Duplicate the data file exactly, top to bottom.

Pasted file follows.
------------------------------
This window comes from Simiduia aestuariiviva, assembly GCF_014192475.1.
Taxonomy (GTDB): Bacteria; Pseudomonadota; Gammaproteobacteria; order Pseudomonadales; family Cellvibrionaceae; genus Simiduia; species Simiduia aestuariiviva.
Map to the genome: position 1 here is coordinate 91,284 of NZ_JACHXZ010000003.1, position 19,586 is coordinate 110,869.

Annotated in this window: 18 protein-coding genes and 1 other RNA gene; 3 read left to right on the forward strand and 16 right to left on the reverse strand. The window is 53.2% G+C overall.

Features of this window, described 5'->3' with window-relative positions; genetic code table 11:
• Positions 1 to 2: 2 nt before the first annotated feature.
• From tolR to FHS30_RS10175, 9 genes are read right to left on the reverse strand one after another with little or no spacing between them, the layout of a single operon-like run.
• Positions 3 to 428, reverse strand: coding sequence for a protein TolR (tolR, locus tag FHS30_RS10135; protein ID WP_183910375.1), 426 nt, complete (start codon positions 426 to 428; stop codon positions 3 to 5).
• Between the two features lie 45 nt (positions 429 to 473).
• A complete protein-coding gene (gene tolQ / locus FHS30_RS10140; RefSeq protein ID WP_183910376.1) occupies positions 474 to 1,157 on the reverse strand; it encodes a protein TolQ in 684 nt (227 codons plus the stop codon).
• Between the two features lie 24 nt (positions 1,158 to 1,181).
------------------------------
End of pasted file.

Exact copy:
This window comes from Simiduia aestuariiviva, assembly GCF_014192475.1.
Taxonomy (GTDB): Bacteria; Pseudomonadota; Gammaproteobacteria; order Pseudomonadales; family Cellvibrionaceae; genus Simiduia; species Simiduia aestuariiviva.
Map to the genome: position 1 here is coordinate 91,284 of NZ_JACHXZ010000003.1, position 19,586 is coordinate 110,869.

Annotated in this window: 18 protein-coding genes and 1 other RNA gene; 3 read left to right on the forward strand and 16 right to left on the reverse strand. The window is 53.2% G+C overall.

Features of this window, described 5'->3' with window-relative positions; genetic code table 11:
• Positions 1 to 2: 2 nt before the first annotated feature.
• From tolR to FHS30_RS10175, 9 genes are read right to left on the reverse strand one after another with little or no spacing between them, the layout of a single operon-like run.
• Positions 3 to 428, reverse strand: coding sequence for a protein TolR (tolR, locus tag FHS30_RS10135; protein ID WP_183910375.1), 426 nt, complete (start codon positions 426 to 428; stop codon positions 3 to 5).
• Between the two features lie 45 nt (positions 429 to 473).
• A complete protein-coding gene (gene tolQ / locus FHS30_RS10140; RefSeq protein ID WP_183910376.1) occupies positions 474 to 1,157 on the reverse strand; it encodes a protein TolQ in 684 nt (227 codons plus the stop codon).
• Between the two features lie 24 nt (positions 1,158 to 1,181).